The Antikythera Mechanism is a dramatic example of Greek attempts to understand how things worked in the heavens. It is reported that Archimedes (one of the great scientists of the Greek civilization along with Aristotle and Euclid) constructed a mechanical device to trace out the motions of the sun and planets in the third century B. C. In 1901 divers working off the island of Antikythera found the remains of a clocklike mechanism 2,000 years old.
|It is now thought that the "Antikythera Mechanism" was a device perhaps similar to that of Archimedes (but probably not his, since the ship carrying it was wrecked in the first century B. C., two centuries after Archimedes). To the left you can see one of the main gears (image by G. Rieke).|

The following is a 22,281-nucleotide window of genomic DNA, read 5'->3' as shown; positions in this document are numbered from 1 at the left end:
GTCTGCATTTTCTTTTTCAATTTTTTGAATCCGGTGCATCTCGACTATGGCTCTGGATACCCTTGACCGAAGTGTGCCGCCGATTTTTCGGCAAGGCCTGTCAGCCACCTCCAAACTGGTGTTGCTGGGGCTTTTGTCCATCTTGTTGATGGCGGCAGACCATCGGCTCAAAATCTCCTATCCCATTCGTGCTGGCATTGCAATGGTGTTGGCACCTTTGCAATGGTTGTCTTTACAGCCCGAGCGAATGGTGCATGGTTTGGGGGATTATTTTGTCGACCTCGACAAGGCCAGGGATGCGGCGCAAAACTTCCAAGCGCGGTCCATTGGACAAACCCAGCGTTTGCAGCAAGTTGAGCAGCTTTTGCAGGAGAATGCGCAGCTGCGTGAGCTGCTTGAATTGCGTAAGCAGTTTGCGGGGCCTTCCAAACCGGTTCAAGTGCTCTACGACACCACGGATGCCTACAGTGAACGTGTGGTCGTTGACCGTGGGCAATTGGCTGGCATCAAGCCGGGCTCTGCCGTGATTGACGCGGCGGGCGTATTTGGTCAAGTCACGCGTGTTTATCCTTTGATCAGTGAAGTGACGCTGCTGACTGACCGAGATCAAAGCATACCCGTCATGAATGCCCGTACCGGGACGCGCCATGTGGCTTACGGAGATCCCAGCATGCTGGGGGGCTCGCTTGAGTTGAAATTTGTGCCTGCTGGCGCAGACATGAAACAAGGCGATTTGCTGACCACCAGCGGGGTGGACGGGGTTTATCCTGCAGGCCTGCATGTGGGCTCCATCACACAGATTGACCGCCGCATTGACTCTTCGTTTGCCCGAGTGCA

|To the left are two of the accurately ruled scales, along with some writing on one of the scales and more on the case in front. To the right, a series of nested scales and a fiducial across them to allow reading the scales simultaneously. (Images by G. Rieke)|
Although the device was extensively damaged by its 2000 years at the bottom of the Mediterranean, a reconstruction has been put together (see left). It shows a facility with complex machinery as well as a strong interest in the astronomical problem of the motions of the planets.
The Greeks may have been on the verge of developing complex machinery and an industrial society based on it, although some have suggested that their heavy reliance on slaves made machinery economically impractical and would have forestalled its widespread use (e.g., W. Durant, The Life of Greece).
For more on the Antikythera Mechanism, see the Wikipedia article (http://en.wikipedia.org/wiki/Antikythera_mechanism)
For an animation that shows how it worked (caution: 45 MB requires high bandwidth) (from Educational Technology Lab, University of Macedonia, http://etl.uom.gr/mr/Antikythera/anti.html)